Free speech: “Thought that is correct, that is with the revolution” (President Daniel Ortega).

FSLN (Sandinista National Liberation Front): the political party whose red and black flag flies on government buildings more often than the national flag; that political party which allows the fewest number of official members but which controls the greatest number of guns; the only political party in Latin America with its own army; the political party that “exercises control in the name of the workers or to put it another way, the workers control power through the FSLN” (Sandinista National Directorate, 1979).

“Heroes and Martyrs”: a phrase used to distinguish government-approved organizations from their privately organized counterparts, e.g., CON APRO is the independent Council of Professionals, and CONAPRO Heroes y Martires is the government-approved council allowed to participate in de bate on the new constitution.

Hotel: the main interface between police and visitors. Hotels must report daily to police the names of all visitors in residence.

Inturismo: the tourist bureau whose official mission is to publicize and promote the Marxist-Leninist principles of the Sandinista party to bourgeois visitors from capitalist countries. Inturismo recently announced that its contribution to Nicaragua’s “mixed economy” would be a $40 million gambling casino and resort on the Pacific coast, where all spending will be in dollars.

Lake Managua: the big empty lake that lies near Managua and one of the world’s most polluted bodies of water. Government officials blame the pollution on the capitalists of Somoza’s time, but seven years after the Revolution all the storm sewers and toilets of the capital still empty into the lake. It may be that some people’s—doesn’t stink.

Private sector: a pejorative term refer ring to backward, paranoid, or greedy people who do not believe that their countrymen trained in Bulgaria, Ro mania, and the Soviet Union can run the Nicaraguan economy; also in the body politic of a Marxist workers’ state, a vestigial economic structure similar in utility to the body’s appendix; that part of the prerevolutionary business community whose survival serves as evidence of a “mixed economy.”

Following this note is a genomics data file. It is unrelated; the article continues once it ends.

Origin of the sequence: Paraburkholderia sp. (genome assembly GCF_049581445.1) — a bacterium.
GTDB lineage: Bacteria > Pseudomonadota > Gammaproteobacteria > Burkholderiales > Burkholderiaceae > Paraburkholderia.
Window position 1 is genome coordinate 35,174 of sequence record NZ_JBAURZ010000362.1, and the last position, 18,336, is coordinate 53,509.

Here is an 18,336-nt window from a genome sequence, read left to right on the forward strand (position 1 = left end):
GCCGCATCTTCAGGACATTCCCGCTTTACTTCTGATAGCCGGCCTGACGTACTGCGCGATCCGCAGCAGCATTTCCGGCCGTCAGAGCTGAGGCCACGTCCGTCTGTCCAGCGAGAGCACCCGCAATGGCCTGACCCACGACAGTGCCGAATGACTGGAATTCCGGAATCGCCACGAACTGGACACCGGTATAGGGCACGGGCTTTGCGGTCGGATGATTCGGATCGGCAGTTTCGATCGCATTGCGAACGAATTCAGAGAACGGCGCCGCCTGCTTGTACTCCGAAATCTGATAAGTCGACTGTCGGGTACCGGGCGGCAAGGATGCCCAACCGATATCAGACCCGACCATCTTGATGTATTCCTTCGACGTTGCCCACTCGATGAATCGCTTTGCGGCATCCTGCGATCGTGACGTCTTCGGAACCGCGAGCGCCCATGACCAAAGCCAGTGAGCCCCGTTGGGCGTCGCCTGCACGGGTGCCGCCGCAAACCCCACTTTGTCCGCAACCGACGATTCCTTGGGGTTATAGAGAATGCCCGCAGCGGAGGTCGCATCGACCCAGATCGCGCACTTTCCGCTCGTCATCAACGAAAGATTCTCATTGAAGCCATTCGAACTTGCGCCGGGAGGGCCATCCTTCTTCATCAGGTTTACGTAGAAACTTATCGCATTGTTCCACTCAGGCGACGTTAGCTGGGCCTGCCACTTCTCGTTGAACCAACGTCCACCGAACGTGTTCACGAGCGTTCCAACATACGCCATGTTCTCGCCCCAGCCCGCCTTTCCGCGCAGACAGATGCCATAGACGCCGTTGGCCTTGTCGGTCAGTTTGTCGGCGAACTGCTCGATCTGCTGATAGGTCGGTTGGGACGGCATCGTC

Somocista: the name commonly used for anyone who suggests that communism might not be the best form of government for Nicaragua; also a legal term whose application to any person allows the government to legally confiscate his property and personal assets.

Taxi: a car that looks like it is taking a vacation from a demolition derby. The owners are actually waiting for spare parts to appear at the government parts depot. Visitors do not have to worry about a taxi breaking down on a long trip since the government will not let them leave their home town limits any day except Sunday. 

Unions (independent): capitalist workers’ organizations whose economic self-interest leads them to “separate themselves from the collective interest because they do not see the whole picture with a patriotic conscience” (Minister of Labor). 

Winter: one of the two seasons in Nicaragua, being the dry season when the temperature usually hovers near 100 degrees and when the country’s failing pumps leave people without water two to five days a week. Summer is the rainy season by the end of which there is a little more water in the reservoirs but no more parts for the pumps.